CASDNS, Inc.
A Top-Level Domain Name Registrar

Assignment of the new gTLD Domain Name Extensions is expected before the end of 2000.  Click here for more information

CASDNS
Domain Name
Registration
Services

1418 South Third Street
Louisville, KY 40208-2177
 USA
(502) 635-7979
(800) 977-3475
(502) 636-9157 Fax

E-mail us at:

Computer Analytical Systems, Inc.

CAS-Com Internet Services .

For our complete list of searchable help topics, please visit our new Help Section at https://www.casdns.net/help/

Domain Name FAQ

General Questions:

"What is a domain name and how does it work?"

A domain name is a unique name that can be  entered into a browser to resolve the numeric address (called the IP address) of your web site or email server.   It takes the form of a name of your choice coupled with an extension relating to the type of site. Current gTLD ("generic Top Level Domain) extensions are .com (meant for business sites), .org (meant for non-profit organizations), and .net (meant for internet service providers). The original uses of the extensions broke down during the mid 1990s, and there has not been any attempt at enforcement since then. For example, it is now popular for people to register their family names as a .org.  A complete domain name looks like this:

domainname.com

Notice, www is not a part of the name.  The www is a computer resource. In fact it has become a convention used to imply the address of a world-wide-web site. The www is programmed into DNS by your hosting service after you have registered your name.  You are not limited to www.  The beauty of the system is that you may use or assign any prefix, or several, to your domain name which allows you to potentially have an unlimited number of web sites,  email servers, dns servers, or news servers at any number of locations using your single domain name.  Consider the possibilities of names such as sales.domainname.com, home.domainname.com, mail2.domainname.com

In an e-mail address, the domain name follows the @ symbol, so that your e-mail address would look like

A domain name can only be used by the one entity that has properly registered and paid for the use of that name.

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"Why should I register a domain name?"

If you use the Internet, you will eventually want your own presence on the world wide web.  The net is experiencing a phenomenal explosion as a primary tool of global communications and information. Already 40% of the American public is on line, and the rest of the world is gaining rapidly. Soon it will be inconceivable for a business not to have at least its calling card available on line.  It's the cheapest and most far-reaching form of advertising that has ever been devised.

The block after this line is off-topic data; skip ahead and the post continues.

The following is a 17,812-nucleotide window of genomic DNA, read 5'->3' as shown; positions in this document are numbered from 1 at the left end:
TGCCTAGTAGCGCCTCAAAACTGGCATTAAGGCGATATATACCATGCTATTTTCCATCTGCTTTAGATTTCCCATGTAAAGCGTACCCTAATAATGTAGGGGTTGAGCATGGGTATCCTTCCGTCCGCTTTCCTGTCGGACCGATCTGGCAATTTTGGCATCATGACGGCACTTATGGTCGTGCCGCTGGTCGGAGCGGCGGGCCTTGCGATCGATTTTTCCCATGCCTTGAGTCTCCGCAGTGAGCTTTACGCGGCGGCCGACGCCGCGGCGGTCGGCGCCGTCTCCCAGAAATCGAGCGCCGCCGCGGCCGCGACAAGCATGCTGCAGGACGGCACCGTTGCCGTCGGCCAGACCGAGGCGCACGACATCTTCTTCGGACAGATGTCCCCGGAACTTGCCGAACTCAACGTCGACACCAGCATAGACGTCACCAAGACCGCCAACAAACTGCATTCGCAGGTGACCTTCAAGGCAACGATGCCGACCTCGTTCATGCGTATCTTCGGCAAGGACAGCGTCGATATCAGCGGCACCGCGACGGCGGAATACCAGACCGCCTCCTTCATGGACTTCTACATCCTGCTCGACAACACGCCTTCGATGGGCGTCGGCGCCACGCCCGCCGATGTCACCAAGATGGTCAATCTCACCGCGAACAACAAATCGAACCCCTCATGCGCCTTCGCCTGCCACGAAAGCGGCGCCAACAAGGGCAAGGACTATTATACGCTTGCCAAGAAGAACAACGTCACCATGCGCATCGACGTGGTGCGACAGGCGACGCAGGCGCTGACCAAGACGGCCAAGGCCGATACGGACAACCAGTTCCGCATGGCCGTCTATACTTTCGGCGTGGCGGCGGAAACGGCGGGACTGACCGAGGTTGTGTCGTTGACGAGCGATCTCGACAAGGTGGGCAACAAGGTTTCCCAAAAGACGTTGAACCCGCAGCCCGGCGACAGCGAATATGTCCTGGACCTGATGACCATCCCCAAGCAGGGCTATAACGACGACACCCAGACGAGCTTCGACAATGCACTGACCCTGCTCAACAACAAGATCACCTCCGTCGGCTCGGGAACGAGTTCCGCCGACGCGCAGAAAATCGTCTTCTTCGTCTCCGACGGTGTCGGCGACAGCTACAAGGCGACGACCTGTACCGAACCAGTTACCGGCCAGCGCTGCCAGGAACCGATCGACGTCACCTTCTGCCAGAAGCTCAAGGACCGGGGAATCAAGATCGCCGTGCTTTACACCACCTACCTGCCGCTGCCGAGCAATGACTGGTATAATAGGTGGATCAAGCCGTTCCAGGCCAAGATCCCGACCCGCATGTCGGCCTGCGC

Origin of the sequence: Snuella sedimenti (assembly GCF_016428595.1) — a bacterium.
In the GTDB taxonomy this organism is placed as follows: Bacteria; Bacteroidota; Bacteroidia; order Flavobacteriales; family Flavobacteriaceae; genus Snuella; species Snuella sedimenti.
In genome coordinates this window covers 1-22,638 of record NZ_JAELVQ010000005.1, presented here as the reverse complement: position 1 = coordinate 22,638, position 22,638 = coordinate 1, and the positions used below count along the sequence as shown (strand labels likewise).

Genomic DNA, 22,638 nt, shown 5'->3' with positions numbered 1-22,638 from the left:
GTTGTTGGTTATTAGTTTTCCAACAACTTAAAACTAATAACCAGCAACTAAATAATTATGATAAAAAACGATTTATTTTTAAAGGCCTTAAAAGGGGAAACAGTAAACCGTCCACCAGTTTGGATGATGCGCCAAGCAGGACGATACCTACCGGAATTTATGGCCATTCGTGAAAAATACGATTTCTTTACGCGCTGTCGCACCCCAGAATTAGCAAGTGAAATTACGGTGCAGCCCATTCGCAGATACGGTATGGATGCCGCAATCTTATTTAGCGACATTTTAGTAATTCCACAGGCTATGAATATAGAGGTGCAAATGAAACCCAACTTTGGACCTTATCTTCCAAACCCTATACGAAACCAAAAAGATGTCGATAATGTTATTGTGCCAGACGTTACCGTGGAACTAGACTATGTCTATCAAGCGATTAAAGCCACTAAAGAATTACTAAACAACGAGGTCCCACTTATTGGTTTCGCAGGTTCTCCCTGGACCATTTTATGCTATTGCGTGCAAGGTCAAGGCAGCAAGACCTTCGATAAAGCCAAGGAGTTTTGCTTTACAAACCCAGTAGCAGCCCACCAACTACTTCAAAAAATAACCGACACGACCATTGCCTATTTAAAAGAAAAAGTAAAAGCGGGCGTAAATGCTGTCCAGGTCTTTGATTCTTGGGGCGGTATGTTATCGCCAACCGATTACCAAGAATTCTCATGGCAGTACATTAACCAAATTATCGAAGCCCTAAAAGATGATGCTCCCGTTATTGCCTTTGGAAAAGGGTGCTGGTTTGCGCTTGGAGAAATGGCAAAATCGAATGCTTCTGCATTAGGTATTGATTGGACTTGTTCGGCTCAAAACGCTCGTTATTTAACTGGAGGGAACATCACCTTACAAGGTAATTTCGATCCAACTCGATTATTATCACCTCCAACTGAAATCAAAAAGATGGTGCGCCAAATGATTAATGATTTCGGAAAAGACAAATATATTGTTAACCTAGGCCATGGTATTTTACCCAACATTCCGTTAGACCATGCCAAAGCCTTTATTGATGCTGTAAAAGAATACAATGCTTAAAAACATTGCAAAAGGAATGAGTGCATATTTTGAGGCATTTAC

The number of personal web site domains is also growing at at an amazing rate.  And it's a small wonder when you consider what you can do with your own domain.  Post your interests and hobbies on the web.  Soon you will begin receiving emails from others around the world who share your interests.  Families researching their genealogy post their web sites and are found by relatives they didn't even know they had.  People are making new friends from the four corners of the world simply because of the ease of communications, and the ability of this tool to virtually eliminate distance.

Of course, you can post a web site on third-party domains such as AOL or Geocities.  However, the web site address might look something like this:

http://members.webservername.net/heartland/meadows/~yourname022/

Doesn't look very easy to  remember, does it? And because of search engine limitations, they don't always index those mega-domains very effectively, making it hard for people to find you via a search. Now, think how much easier it would be to find your website if your address was simply:

http://www.yourname.com

Registering your own domain name gives you presence on the web that is easy to remember, descriptive, and an enhancement to your professional image. And, if you ever need to switch Internet service providers, you can take your domain name with you, whether across the street or to the other side of the world. You'll never need to reprint your business materials, change your email address, or send notifications to your clients.